• So which bands and guitarists do you cite as your main influences?

James Murphy is one of favorite guitarists. But also, Dimebag Darell; this guy is a big influence on me. Definitely not guitarists like Slash or the guitarists from Metallica. I also really like Eddie Van Halen, and Jeff Beck. I also like the stuff Chuck Schuldiner came up with. For me, it’s all about the riffs. If you have a nice riff, you’ll definitely have a good solo for it. But if the riff isn’t that tight, the solo can’t sound any good when played over it. Trey from Morbid Angel is also a big influence; he really pushed the limits with his playing. When I heard “Where the Slime Live” I was blown away. To be honest, Morbid Angel definitely had an impact on me. All their albums from “Altars of Madness” to “Gateways to Annihilation” were amazing. I didn’t hear their last album though; I heard bad things about it from a lot of people.

  • How has the Metal scene progressed since Weeping Willow started out?

I think some people are sort of in denial for what we gave to the scene. I spent most of my life trying to do what we do as a band today and having a good time. The idea of Death Metal and growling wasn’t very heard of before we started out. Once we had people over at our house and one of the moms tells my mom that her son is into Weeping Willow and what not and she’s worried about him. So my mom calls me and tells me “Garo, meet one of your fans’ mom.” And she started asking weird questions about sheep burning and what not (laughs)! So I’m glad more people starting getting into our music and that our work was paying off. Even though a lot of people don’t like the Death Metal scene, we’re hoping to get more people into this scene. We’re providing something to the youth and the scene as whole. We really appreciate the people that understand what we do. I did everything I could to make the scene better. It was my dream to play a B.C. Rich guitar, even if it were the worst model. Because of my band, I had the opportunity to get a job with Instruments Garage and be the first guy that brought these guitars to Lebanon. After that, I started giving ideas about what brands we should bring and who they target. I think as individuals and Weeping Willow as a band, we’ve done a lot to improve the scene, and we hope things keep going that way.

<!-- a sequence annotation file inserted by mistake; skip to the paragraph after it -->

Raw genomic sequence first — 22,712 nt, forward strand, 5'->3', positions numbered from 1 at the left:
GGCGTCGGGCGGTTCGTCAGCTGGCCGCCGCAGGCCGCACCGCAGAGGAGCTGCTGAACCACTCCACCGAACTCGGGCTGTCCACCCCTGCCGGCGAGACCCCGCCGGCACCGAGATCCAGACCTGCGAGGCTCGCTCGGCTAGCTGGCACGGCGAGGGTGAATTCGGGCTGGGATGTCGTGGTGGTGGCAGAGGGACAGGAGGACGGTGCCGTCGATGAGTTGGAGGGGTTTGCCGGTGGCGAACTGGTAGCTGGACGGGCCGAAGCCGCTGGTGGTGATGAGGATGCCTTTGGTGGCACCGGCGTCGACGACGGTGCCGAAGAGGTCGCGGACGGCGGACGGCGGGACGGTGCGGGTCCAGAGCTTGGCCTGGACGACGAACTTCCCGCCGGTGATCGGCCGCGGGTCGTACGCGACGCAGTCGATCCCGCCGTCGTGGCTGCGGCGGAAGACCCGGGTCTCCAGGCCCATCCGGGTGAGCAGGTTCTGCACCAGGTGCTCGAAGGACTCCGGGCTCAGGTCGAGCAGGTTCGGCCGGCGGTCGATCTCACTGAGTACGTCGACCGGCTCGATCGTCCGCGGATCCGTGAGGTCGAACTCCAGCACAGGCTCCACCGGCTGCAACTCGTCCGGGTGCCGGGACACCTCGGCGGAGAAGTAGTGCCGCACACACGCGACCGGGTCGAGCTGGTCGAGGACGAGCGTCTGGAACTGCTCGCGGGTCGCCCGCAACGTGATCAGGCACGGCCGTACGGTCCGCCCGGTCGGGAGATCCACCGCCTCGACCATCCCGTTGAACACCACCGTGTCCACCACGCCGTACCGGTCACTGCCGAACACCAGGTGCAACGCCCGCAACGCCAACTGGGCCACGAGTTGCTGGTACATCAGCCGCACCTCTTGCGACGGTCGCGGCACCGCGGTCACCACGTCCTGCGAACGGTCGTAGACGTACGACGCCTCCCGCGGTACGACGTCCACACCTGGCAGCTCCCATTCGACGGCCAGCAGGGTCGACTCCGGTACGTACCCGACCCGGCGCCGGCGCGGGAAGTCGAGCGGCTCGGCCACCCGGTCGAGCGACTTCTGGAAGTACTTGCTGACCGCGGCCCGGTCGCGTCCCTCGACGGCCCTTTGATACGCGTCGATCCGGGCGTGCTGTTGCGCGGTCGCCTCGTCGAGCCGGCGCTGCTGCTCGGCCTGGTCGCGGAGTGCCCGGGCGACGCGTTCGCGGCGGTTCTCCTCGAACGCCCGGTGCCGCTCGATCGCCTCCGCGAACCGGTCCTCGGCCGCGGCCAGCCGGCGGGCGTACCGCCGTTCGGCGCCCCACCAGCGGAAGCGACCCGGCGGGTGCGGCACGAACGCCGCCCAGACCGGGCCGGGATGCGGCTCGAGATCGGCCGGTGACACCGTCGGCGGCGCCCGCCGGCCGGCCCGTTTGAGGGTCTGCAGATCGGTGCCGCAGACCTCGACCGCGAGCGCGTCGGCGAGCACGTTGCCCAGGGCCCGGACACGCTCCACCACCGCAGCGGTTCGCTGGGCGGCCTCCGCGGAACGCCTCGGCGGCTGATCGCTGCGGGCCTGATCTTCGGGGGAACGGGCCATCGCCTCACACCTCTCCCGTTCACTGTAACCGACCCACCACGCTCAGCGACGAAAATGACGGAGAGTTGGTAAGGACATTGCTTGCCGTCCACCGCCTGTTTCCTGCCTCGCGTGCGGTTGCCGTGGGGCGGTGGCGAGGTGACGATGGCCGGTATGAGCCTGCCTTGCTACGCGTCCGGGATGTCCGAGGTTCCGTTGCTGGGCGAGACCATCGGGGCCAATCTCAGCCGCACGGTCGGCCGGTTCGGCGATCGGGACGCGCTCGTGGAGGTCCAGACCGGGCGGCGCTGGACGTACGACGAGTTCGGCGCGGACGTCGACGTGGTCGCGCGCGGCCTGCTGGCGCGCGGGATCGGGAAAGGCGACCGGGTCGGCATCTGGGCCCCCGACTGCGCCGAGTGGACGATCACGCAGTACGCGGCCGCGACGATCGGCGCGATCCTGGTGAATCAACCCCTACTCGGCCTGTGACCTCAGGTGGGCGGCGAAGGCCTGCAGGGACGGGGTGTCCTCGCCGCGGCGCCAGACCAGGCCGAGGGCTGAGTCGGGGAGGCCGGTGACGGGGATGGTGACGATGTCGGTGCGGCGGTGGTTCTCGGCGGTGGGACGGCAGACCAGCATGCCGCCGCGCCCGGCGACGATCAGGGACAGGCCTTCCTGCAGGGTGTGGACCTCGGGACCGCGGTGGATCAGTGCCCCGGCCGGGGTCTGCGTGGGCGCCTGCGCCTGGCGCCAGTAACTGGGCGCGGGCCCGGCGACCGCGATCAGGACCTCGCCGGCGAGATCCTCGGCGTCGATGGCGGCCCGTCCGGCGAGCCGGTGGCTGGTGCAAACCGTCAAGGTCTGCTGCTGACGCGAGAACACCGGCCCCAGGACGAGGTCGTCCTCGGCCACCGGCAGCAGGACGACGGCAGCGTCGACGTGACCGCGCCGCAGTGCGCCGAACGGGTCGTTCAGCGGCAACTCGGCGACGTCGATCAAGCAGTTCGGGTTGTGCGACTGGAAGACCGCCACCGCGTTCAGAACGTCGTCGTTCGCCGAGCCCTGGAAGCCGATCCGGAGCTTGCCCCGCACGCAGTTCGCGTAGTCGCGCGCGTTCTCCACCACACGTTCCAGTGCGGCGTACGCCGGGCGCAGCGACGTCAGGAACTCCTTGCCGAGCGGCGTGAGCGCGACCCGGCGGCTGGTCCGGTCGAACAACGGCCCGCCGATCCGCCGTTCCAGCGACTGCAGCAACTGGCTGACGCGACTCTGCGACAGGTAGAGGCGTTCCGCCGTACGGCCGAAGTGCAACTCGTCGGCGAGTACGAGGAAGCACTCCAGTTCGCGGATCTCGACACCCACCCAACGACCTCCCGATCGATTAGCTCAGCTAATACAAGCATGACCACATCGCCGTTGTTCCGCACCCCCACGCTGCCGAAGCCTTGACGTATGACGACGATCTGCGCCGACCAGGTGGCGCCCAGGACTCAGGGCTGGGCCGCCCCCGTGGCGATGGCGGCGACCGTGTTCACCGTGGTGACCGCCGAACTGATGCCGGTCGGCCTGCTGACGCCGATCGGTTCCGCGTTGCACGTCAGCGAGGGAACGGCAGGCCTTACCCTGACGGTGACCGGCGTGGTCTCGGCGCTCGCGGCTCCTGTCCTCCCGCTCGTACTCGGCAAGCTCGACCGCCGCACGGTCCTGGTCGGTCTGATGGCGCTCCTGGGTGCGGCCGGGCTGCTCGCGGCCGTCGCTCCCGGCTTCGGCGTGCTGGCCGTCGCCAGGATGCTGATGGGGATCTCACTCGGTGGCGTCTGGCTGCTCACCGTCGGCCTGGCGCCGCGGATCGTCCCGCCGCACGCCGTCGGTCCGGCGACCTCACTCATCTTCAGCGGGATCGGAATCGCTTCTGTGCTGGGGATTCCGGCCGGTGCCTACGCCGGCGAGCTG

• With all the big events including GBOB and Rockfest taking place, it seems as though the scene is moving in the right direction and attracting more attention to it. What do you have to say about that?

Honestly, when I was at GBOB I saw a lot of people, and loved the energy of some young bands, especially the ones that played extreme metal. When I saw Nocturna playing and there was this huge crowd moshing, I enjoyed it. There were these other bands playing commercial music, and the crowd wasn’t really reacting to it. So yeah, I think we’re definitely going in the right direction.

  • If you could share the stage with another Middle Eastern band, who would you choose and why?

There’s this band that I really like called Nervecell. I think it would be great to play with them and show them what we’ve got. I see them everywhere; Facebook, Myspace, and I even saw them in Desert Rock 2008, they’re everywhere. In fact, we’d love to share the stage with any good band that actually knows how to play in 4/4 tightly and not get carried away in head-banging for the sake of stage presence and forget about playing their songs well.